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doug65536
10-26-2011, 12:09 AM
I'm converting everything over to use shaders and I'm blocked by what appears to be a driver bug.

If I read gl_MultiTexCoord0 in my shader, instead of getting proper polygons, I get garbage random vertices only on the geometry that has textures.

Removing the read of gl_MultiTexCoord0 fixes the random vertices.

I have a very simple shader generator right now. Here are the shaders:

Vertex shader:

attribute mat4 mat;
attribute mat4 matproj;
varying vec3 lightnormal;
varying vec4 vertpos;
varying vec2 textureCoord;
void main()
{
mat3 normalmatrix = mat3(vec3(mat[0]),vec3(mat[1]),vec3(mat[2]));
lightnormal = normalmatrix * gl_Normal;
vertpos = mat * gl_Vertex;
textureCoord = gl_MultiTexCoord0;
gl_Position = matproj * gl_Vertex;
}



fragment shader:

varying vec2 textureCoord;
uniform sampler2D textureMap;
varying vec3 lightnormal;
varying vec4 vertpos;
void main(){vec3 lightnorm = normalize(lightnormal);
gl_FragColor = vec4(textureCoord.s, textureCoord.t, 0, 1) * (0.5 + 1.0);
}


They're "debug" shaders, they simply use the vertex coordinate as the color.

Is there a reason it would "go crazy" if I access gl_MultiTexCoord0?

I'm using a VAO + vbo for vertices + glInterleavedArrays(GL_T2F_N3F_V3F, ...) + vbo element buffer + glvertexattribpointer for the mat and matproj (for instancing).

Windows 7 ultimate 64-bit, nvidia version 285 drivers (did same on previous version, 280).

If I try to use VertexAttribPointer for the texture coord (using "attribute vec2 tc"), it stops "going crazy" with garbage triangles, and geometry randomly disappears/appears based on camera location, and I don't get any proper texture coordinates.

I am using GL_debug_output and I don't have any errors happening (I get lots of verbose info about some buffers being in system memory / video memory / etc)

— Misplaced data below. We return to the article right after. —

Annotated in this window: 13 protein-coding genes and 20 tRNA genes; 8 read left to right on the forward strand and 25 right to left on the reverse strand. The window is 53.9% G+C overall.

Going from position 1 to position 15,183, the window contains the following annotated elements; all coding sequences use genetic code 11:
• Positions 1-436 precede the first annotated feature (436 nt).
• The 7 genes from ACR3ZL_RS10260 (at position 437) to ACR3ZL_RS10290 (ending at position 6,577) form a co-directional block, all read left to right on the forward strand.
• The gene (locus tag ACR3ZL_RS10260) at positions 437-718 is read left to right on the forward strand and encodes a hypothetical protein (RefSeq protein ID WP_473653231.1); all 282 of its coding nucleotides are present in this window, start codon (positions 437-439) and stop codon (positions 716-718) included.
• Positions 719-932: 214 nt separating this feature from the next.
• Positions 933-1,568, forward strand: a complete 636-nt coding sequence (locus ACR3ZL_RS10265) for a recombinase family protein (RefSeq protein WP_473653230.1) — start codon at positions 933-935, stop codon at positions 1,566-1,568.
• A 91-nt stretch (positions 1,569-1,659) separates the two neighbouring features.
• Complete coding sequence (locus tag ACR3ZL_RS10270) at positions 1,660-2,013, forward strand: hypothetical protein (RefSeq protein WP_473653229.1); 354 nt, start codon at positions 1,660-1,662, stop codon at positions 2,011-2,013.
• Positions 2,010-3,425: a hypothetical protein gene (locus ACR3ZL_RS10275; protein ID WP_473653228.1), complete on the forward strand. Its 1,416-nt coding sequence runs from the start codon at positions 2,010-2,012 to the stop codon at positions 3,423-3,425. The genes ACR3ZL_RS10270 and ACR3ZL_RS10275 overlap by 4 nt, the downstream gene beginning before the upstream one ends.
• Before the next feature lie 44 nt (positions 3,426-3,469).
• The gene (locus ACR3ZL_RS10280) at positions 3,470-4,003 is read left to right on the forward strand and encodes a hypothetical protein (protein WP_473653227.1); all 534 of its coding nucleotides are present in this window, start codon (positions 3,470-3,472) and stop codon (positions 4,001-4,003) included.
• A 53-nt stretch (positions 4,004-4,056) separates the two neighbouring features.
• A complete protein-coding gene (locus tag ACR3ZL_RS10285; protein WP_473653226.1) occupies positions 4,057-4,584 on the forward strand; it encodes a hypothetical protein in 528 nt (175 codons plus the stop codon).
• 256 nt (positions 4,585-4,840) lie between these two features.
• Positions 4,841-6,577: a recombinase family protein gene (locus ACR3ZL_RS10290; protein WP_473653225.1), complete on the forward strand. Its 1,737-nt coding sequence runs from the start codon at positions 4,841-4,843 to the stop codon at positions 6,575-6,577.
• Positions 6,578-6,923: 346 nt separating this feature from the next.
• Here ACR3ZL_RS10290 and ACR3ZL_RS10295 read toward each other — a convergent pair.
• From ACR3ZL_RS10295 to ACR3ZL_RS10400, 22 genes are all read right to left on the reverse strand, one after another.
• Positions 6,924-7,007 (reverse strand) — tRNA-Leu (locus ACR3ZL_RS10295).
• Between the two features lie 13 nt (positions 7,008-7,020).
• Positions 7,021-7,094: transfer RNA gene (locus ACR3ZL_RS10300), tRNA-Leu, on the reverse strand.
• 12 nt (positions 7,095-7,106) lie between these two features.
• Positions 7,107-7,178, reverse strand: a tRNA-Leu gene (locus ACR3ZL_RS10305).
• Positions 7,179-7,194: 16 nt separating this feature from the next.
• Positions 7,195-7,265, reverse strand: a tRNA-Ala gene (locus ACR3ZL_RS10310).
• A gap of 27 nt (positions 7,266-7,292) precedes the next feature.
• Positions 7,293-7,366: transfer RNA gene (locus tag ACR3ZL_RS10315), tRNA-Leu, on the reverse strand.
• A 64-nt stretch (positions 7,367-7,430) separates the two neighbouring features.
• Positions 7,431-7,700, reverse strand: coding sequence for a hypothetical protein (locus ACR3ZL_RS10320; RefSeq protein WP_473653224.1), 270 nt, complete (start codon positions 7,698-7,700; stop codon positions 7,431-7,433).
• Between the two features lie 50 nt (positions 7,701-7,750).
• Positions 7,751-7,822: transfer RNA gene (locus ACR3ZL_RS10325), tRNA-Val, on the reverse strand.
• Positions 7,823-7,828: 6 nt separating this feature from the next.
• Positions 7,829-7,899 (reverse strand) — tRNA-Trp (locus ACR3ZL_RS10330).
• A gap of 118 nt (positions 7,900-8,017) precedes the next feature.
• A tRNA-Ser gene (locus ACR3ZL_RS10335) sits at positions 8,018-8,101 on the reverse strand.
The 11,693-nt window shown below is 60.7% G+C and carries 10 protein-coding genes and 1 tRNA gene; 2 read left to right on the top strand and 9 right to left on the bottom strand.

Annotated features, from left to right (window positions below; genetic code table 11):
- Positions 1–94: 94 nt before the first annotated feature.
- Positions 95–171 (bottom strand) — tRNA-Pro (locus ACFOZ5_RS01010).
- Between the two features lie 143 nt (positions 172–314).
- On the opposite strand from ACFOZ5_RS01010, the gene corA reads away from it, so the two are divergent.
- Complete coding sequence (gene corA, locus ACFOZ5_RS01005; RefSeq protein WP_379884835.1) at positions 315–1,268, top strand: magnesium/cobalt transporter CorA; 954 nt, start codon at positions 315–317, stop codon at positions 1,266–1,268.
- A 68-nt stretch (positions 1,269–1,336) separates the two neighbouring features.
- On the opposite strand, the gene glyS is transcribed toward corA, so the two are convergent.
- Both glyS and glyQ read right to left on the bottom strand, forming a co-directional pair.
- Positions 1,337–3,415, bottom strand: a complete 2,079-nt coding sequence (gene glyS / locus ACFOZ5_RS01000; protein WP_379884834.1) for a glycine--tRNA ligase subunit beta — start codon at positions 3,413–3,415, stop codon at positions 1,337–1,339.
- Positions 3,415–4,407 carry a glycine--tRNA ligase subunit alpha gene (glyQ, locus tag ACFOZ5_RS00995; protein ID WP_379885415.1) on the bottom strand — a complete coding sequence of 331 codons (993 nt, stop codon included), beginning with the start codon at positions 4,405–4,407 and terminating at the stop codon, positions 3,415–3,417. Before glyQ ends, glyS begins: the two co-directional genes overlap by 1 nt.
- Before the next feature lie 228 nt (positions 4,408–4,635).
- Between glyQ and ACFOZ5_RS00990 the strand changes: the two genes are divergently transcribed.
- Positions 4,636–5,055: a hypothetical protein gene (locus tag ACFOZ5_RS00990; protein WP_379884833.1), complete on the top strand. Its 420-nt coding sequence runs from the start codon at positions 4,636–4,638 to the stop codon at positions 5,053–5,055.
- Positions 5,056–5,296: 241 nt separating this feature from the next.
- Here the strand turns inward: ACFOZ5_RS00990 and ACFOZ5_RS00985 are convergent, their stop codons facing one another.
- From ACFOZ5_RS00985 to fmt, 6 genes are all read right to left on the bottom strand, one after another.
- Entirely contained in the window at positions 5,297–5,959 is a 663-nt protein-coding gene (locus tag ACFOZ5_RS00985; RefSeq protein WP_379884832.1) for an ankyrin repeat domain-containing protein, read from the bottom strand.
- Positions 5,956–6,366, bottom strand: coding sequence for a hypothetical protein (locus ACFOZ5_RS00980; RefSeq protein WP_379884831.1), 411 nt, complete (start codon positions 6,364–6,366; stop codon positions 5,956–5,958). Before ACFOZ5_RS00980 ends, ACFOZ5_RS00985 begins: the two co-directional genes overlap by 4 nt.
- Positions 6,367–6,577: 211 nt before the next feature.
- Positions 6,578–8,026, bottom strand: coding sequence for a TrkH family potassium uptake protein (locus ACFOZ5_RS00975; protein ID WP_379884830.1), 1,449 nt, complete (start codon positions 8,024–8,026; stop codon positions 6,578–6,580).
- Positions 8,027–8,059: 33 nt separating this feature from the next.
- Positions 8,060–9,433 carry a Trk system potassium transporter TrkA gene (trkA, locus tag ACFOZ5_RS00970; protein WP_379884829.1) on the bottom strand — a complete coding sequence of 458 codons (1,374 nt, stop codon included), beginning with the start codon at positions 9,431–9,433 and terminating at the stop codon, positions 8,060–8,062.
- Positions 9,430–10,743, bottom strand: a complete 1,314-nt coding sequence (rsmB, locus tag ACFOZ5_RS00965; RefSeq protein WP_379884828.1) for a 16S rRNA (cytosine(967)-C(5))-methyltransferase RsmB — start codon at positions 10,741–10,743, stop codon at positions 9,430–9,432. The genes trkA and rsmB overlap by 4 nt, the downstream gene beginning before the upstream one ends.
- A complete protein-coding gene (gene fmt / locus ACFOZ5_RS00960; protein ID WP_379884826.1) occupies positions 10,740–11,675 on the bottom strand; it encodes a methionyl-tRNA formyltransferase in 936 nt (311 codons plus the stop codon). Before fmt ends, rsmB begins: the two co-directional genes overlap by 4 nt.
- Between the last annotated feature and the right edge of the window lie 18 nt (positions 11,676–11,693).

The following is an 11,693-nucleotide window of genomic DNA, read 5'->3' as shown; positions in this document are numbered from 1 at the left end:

I've wasted a ridiculous amount of time on what really seems like a driver bug. I am experienced enough to resist that thought and to try to believe that the problem actually is my fault =).

Any help or insights would be GREATLY appreciated!

Thanks.

Alfonse Reinheart
10-26-2011, 12:15 AM
I'm using a VAO + vbo for vertices + glInterleavedArrays(GL_T2F_N3F_V3F, ...) + vbo element buffer + glvertexattribpointer for the mat and matproj (for instancing).

Is that even legal?

You generally should never use interleaved arrays. You don't need them; just set up your interleaving with glVertexAttribPointer or other glVertex*Pointer.

Also, you are using a lot of attributes. One nice thing about using user-defined attributes is that you know exactly how many you're using. So you may want to check to see if you aren't using them all up.

doug65536
10-26-2011, 12:27 AM
http://postimage.org/image/n2dccel27/

doug65536
10-26-2011, 12:36 AM
It isn't legal? I assumed that glInterleavedArrays was a wrapper around gl*Pointer calls.

I tried taking out the glInterleavedArrays and using gl*Pointer calls. It didn't fix anything. I'll try using ALL custom attributes.

You're saying bypass all the nice elegant and easy to use gl_Vertex (etc) builtins and do it ALL using custom vertex attributes?

Alfonse Reinheart
10-26-2011, 12:50 AM
It isn't legal? I assumed that glInterleavedArrays was a wrapper around gl*Pointer calls.

According to GL 4.2, it is. But that doesn't mean it's a good idea.


You're saying bypass all the nice elegant and easy to use gl_Vertex (etc) builtins and do it ALL using custom vertex attributes?

I don't see anything nice, elegant, or easy about those. They don't behave like other attributes, but they take up resources all the same. They don't look like other attributes; they are undeclared variables that seemingly come out of nowhere.

It's a lot more confusing to someone who hasn't seen a shader if they see a lot of random `gl_Vertex` use, particularly when it isn't explicitly defined.

Also, NVIDIA has had more than a few driver bugs around aliasing between user-defined attributes and built-in ones.

doug65536
10-26-2011, 01:41 AM
Ok, I guess I'm having some trouble letting go of "old" OpenGL.

What feels inelegant (I guess) is having to setup the vertexattribpointer(s) repeatedly, for each different shader that uses the same geometry.